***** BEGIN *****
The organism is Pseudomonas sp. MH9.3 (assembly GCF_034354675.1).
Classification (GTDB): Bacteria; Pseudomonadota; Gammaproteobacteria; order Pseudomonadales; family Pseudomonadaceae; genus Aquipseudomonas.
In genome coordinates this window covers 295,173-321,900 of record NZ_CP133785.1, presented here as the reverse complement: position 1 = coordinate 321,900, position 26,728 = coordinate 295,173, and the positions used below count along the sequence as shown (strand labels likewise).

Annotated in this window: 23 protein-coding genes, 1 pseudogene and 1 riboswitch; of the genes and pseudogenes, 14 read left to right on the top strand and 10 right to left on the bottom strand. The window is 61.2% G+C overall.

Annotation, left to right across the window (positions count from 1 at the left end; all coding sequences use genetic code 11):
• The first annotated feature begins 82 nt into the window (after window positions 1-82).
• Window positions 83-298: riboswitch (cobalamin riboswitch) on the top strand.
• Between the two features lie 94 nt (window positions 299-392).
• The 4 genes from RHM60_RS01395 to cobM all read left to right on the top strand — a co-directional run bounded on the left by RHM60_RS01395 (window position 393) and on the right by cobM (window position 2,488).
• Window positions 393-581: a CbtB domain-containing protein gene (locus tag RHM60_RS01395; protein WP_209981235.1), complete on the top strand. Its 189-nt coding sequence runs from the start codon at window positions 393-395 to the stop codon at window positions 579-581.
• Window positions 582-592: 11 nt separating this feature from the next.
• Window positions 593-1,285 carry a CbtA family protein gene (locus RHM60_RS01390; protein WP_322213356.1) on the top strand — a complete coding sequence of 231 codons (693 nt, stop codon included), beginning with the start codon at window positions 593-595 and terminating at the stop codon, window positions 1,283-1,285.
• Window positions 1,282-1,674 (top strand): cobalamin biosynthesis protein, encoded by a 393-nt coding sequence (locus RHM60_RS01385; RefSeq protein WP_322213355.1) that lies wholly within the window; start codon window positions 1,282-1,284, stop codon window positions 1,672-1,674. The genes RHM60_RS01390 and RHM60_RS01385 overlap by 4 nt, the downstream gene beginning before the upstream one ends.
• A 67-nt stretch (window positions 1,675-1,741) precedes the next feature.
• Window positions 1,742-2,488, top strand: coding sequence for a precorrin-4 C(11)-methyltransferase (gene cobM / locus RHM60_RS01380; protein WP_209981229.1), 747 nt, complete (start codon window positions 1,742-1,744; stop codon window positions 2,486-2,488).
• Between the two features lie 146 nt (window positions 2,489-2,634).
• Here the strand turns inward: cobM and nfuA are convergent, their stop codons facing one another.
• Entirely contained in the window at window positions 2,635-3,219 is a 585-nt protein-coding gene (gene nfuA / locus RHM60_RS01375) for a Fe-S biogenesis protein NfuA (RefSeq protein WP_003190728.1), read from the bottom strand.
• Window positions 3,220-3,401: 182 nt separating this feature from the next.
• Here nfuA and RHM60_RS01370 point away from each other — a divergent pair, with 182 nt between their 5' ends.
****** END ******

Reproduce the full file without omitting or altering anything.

The organism is Pseudomonas sp. MH9.3 (assembly GCF_034354675.1).
Classification (GTDB): Bacteria; Pseudomonadota; Gammaproteobacteria; order Pseudomonadales; family Pseudomonadaceae; genus Aquipseudomonas.
In genome coordinates this window covers 295,173-321,900 of record NZ_CP133785.1, presented here as the reverse complement: position 1 = coordinate 321,900, position 26,728 = coordinate 295,173, and the positions used below count along the sequence as shown (strand labels likewise).

Annotated in this window: 23 protein-coding genes, 1 pseudogene and 1 riboswitch; of the genes and pseudogenes, 14 read left to right on the top strand and 10 right to left on the bottom strand. The window is 61.2% G+C overall.

Annotation, left to right across the window (positions count from 1 at the left end; all coding sequences use genetic code 11):
• The first annotated feature begins 82 nt into the window (after window positions 1-82).
• Window positions 83-298: riboswitch (cobalamin riboswitch) on the top strand.
• Between the two features lie 94 nt (window positions 299-392).
• The 4 genes from RHM60_RS01395 to cobM all read left to right on the top strand — a co-directional run bounded on the left by RHM60_RS01395 (window position 393) and on the right by cobM (window position 2,488).
• Window positions 393-581: a CbtB domain-containing protein gene (locus tag RHM60_RS01395; protein WP_209981235.1), complete on the top strand. Its 189-nt coding sequence runs from the start codon at window positions 393-395 to the stop codon at window positions 579-581.
• Window positions 582-592: 11 nt separating this feature from the next.
• Window positions 593-1,285 carry a CbtA family protein gene (locus RHM60_RS01390; protein WP_322213356.1) on the top strand — a complete coding sequence of 231 codons (693 nt, stop codon included), beginning with the start codon at window positions 593-595 and terminating at the stop codon, window positions 1,283-1,285.
• Window positions 1,282-1,674 (top strand): cobalamin biosynthesis protein, encoded by a 393-nt coding sequence (locus RHM60_RS01385; RefSeq protein WP_322213355.1) that lies wholly within the window; start codon window positions 1,282-1,284, stop codon window positions 1,672-1,674. The genes RHM60_RS01390 and RHM60_RS01385 overlap by 4 nt, the downstream gene beginning before the upstream one ends.
• A 67-nt stretch (window positions 1,675-1,741) precedes the next feature.
• Window positions 1,742-2,488, top strand: coding sequence for a precorrin-4 C(11)-methyltransferase (gene cobM / locus RHM60_RS01380; protein WP_209981229.1), 747 nt, complete (start codon window positions 1,742-1,744; stop codon window positions 2,486-2,488).
• Between the two features lie 146 nt (window positions 2,489-2,634).
• Here the strand turns inward: cobM and nfuA are convergent, their stop codons facing one another.
• Entirely contained in the window at window positions 2,635-3,219 is a 585-nt protein-coding gene (gene nfuA / locus RHM60_RS01375) for a Fe-S biogenesis protein NfuA (RefSeq protein WP_003190728.1), read from the bottom strand.
• Window positions 3,220-3,401: 182 nt separating this feature from the next.
• Here nfuA and RHM60_RS01370 point away from each other — a divergent pair, with 182 nt between their 5' ends.